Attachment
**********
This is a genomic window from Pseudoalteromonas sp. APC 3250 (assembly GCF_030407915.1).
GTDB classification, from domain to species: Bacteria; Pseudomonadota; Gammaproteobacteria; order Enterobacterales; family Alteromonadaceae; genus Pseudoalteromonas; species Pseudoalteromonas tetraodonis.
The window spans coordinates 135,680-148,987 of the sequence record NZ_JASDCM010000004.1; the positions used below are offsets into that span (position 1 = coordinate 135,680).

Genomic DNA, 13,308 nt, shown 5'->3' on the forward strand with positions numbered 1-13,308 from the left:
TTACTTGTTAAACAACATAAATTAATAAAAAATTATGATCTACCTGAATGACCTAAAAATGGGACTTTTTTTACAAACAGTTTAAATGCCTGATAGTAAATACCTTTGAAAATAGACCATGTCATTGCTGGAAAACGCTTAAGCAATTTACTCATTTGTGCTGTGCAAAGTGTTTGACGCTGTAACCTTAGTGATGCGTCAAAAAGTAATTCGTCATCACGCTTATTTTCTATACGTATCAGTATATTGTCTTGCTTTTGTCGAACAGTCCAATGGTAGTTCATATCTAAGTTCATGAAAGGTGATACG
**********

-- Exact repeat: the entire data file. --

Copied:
This is a genomic window from Pseudoalteromonas sp. APC 3250 (assembly GCF_030407915.1).
GTDB classification, from domain to species: Bacteria; Pseudomonadota; Gammaproteobacteria; order Enterobacterales; family Alteromonadaceae; genus Pseudoalteromonas; species Pseudoalteromonas tetraodonis.
The window spans coordinates 135,680-148,987 of the sequence record NZ_JASDCM010000004.1; the positions used below are offsets into that span (position 1 = coordinate 135,680).

Genomic DNA, 13,308 nt, shown 5'->3' on the forward strand with positions numbered 1-13,308 from the left:
TTACTTGTTAAACAACATAAATTAATAAAAAATTATGATCTACCTGAATGACCTAAAAATGGGACTTTTTTTACAAACAGTTTAAATGCCTGATAGTAAATACCTTTGAAAATAGACCATGTCATTGCTGGAAAACGCTTAAGCAATTTACTCATTTGTGCTGTGCAAAGTGTTTGACGCTGTAACCTTAGTGATGCGTCAAAAAGTAATTCGTCATCACGCTTATTTTCTATACGTATCAGTATATTGTCTTGCTTTTGTCGAACAGTCCAATGGTAGTTCATATCTAAGTTCATGAAAGGTGATACG